 Respiratory therapy, Floor-obtained samples, Codes
 Discharge Process
© Thomas Zimmerman, DO, FACOFP, CPHIMS
Pharmacy Build
 Have a pharmacy build that reflects:
 Front-end needs, i.e.
Physician needs for ease of item selection and understanding
of order guidance. Will you build brand name synonyms?
Nursing needs for clarity on the orders tab and eMAR
 Back-end needs
 Pharmacy needs consistency of build and a full view of the
medications ordered and access to the patients’ clinical
 TEST each item from order entry, to dispensing and
delivering, to display on the orders tab and eMAR, to
medication administration
© Thomas Zimmerman, DO, FACOFP, CPHIMS
Downtime Plans
 Have firm downtime plans and tools well before Go-
 Devise a method of running reports in the background
that can be printed on demand in advance for a planned
downtime, and just in time for an unplanned downtime
Patient list by location
Orders report with all active, on hold, suspended orders
MAR with a list of all medications administered within the
prior 48 hours, with a list of all tasks for the next 24 hours
© Thomas Zimmerman, DO, FACOFP, CPHIMS
Downtime Plans
 Create a “Meaningful Use Checklist”
 Ensure all MU measures during downtime are correctly
entered during recovery period (backfill)
 Strongly consider building a redundant database on a
local server to be viewable during downtimes/no
internet access
© Thomas Zimmerman, DO, FACOFP, CPHIMS
 No amount of training is too much!!
 Combination of delivery methods to account for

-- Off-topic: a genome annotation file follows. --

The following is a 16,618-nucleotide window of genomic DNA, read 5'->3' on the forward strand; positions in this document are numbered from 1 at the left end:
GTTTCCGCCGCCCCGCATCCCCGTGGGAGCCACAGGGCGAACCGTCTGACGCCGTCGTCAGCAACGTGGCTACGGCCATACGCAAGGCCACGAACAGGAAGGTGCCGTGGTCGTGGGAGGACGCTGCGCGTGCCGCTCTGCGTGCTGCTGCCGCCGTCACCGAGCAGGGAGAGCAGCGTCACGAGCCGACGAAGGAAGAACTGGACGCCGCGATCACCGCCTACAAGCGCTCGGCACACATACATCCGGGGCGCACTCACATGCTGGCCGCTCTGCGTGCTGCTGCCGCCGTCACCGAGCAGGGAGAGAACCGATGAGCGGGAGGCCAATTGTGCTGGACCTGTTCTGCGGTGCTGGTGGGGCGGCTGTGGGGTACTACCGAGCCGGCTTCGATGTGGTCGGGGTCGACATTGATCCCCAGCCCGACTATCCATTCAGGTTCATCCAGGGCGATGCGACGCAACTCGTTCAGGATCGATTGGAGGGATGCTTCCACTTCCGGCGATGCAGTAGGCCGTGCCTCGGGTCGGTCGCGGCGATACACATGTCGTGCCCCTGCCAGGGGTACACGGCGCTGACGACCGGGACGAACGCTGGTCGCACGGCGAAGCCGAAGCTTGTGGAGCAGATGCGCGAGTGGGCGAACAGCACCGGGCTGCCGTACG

differences in end-user preferences and
Live, classroom-based sessions (at hospital or office)
Web-Based Training Modules (auto-tutorial)
Remote webinar sessions
© Thomas Zimmerman, DO, FACOFP, CPHIMS
 Essential to have key team members receive extra
training and practice with the system
 Creates a cadre of first-line support at the unit
level during Go-Live and thereafter
 Improves end-user acceptance, they serve as
ambassadors of the EMR team
 Helps identify issues in the system earlier in the
process (these people know what works and
what won’t work!)
© Thomas Zimmerman, DO, FACOFP, CPHIMS
Preparing for Go-Live
 Big-Bang vs. Phased Approach
 Entire House or Unit by Unit
 Central Command Center
 Embed IT and EMR support personnel throughout the
 Superusers, hospital IT/EMR staff, vendor support
 Deploy more staff in busier or more critical units
 Two weeks minimum, 24/7
© Thomas Zimmerman, DO, FACOFP, CPHIMS
 Telephone Support Center
 Have the Informatics team (Level 2 Help Desk) and the
IT team (Level 1 Help Desk) share a Telephone Support
Center where they handle calls from the users during
Go-Live. It will pay off later with increased knowledge
and compassion on both sides later
 Keep detailed logs of all issues (as well as their
© Thomas Zimmerman, DO, FACOFP, CPHIMS
Allow for Decreased Productivity
 Overstaff units (especially ED, ICU, OR, other critical
areas of the hospital
 Consider Go-Live on a weekend, to avoid elective
surgeries and imaging procedures (although ED may
be busier)
 If a weekday, reschedule as many elective procedures as
© Thomas Zimmerman, DO, FACOFP, CPHIMS
© Thomas Zimmerman, DO, FACOFP, CPHIMS